Closing the walk-in centre

January 31, 2018

Now that I have finished my tax return (about which I will no doubt be writing more later) I have turned my attention to the consultation on “Making Urgent Care Work Better in Sheffield” which, coincidentally, also closes today.

As this is outside of my usual remit of tax consultations I have posted my response under a cut but click here if you’d like to read it nevertheless.

Making Urgent Care work better in Sheffield

Consultation response


From W Bradley



Disclosure of interest: I am an elected public governor of the Sheffield Teaching Hospital Trust. Although I had the benefit of seeing a draft of the STH response to this consultation, the response below is a personal one and in no way connected with the Trust or its members. I am a retired civil servant and run a blog on government tax consultations, tiintax.com, where I will also be publishing this response. My relevant expertise is in the consultation process and the use of impact assessment to inform decision-making.


  1. Policy objective. It is not clear from the consultation documents what the policy objective of the proposed changes actually is. The summary document suggest that it is led by feedback from service users while the main consultation document begins with the idea that services are “confusing and vary across the city”.
  2. Variation in service is a “feature” of delegated service, not a “bug”. As I understand it, GPs have a wide latitude to organise their own service and some surgeries are better resourced, better organised and give better service to their patients than others. A proposal to standardise service should, surely, be predicated on standardising it at the best practice rather than some muddled middle?
  3. Telephone triage. You are proposing a telephone triage before a patient is offered a same-day GP appointment. Again, if you were offering to reinstate the much-missed NHS Direct service I might agree there was some merit in the proposal, but in fact you are advocating what will, to me and others using the same GP practice I currently use, be a noticeably inferior service. You do not offer any alternative option to this proposal but surely sharing best practice ought to be considered first? There are practices which manage to offer a same day service: get them together with the ones which are unable to do this and find out what the differences are, and whether the best practices are replicable.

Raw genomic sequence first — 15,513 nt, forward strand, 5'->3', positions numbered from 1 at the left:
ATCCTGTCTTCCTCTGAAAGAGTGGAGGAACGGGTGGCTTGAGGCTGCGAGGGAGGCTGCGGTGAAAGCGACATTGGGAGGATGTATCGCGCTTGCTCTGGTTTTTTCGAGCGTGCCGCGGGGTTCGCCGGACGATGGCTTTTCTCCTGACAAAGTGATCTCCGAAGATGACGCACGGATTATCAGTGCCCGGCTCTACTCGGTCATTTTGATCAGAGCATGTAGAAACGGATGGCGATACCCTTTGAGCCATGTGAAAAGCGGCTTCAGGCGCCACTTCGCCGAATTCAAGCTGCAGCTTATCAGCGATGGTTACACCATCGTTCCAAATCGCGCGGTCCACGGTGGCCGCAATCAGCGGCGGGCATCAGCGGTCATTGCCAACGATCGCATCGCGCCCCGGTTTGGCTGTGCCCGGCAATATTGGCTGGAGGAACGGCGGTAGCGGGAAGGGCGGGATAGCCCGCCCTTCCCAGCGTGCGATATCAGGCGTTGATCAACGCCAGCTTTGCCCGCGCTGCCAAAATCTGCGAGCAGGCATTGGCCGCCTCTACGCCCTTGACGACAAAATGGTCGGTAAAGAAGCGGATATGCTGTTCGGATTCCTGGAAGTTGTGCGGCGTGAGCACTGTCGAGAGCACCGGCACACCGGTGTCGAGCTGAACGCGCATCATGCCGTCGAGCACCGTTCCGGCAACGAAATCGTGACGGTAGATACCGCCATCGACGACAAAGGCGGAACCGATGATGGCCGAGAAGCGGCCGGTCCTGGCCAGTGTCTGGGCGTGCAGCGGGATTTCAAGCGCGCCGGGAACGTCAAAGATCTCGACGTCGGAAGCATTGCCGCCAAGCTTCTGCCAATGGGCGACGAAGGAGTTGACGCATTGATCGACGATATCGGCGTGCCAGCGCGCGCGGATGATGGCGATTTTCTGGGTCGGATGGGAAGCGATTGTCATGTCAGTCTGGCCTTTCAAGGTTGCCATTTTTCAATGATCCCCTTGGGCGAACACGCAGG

4. Workforce challenges. Your paragraph on “workforce challenges” suggests the real policy difficulty is the shortage of GPs and support staff but, again, there is no options appraisal in the document other than the “preferred solution”, not even the “do nothing” option. Rather than attempting to suppress demand by making it more difficult for patients to see a GP, might it not be more practical to increase supply? This could be done by offering trainee doctors bursaries to cover university fees and living expenses if they studied in Sheffield and took up a paid GP post for five years after qualifying. I would like to see an impact assessment of the costs and benefits of this and other options for increasing supply of GP services before we pursued any option designed to suppress demand.
  5. National policy and best practice. You say that there is a national policy to create “urgent treatment centres”. You do not give any reasons why the Broad Lane drop in centre could not be upgraded to become an urgent treatment centre except to say that “a number of professional bodies” suggest these should be located next to A&E departments. If it is not mandatory to have an urgent treatment centre next to an A&E department, it seems to me the case of where to locate it in Sheffield requires more examination.
  6. Sheffield-specific problems. A&E in Sheffield is located at the Northern General Hospital, but the NGH is poorly served by transport links. The supertram does not have a spur which goes near to it, bus services are confusing and long-winded, car parking is difficult to obtain and expensive, and the NGH campus itself is fully a mile from end to end, with no provision for disabled parking near to specific buildings or other intra-campus transport. Adding an urgent treatment centre to the NGH campus would increase traffic and there is no consideration in your consultation of how this is to be managed and resourced. There should in my view be no expansion of NGH service throughput without a commensurate provision for people actually to get to it. Otherwise you are simply triaging patients by distance from NGH and ability to pay for taxis.
  7. Options appraisal. There is a legitimate expectation in a public consultation that the policy objective will be stated and that the competing options for achievement of that objective will be compared. You have not offered any option that is not closure of the Broad Lane Walk In Centre (your electronic response form is particularly poorly designed in this regard). If the policy objective is to overcome a shortage of GPs then why have supply side options not been considered? If it is to choose the best location for an Urgent Care Centre why has locating it at Broad Lane (or at the Hallamshire, or opening more than one) been considered? If the policy objective is to help patients choose the “correct” pathway to care, why have no options relating to decision making been put forward? Essentially I feel your consultation is lacking in the features one would expect of a major consultation and is little more than a request for endorsement of a take-it-or-leave-it package – without even the option of “leave it”!
  8. I am against the proposals in their present form and would suggest that you think again with an open mind, generate a range of options, and appraise them even-handedly.

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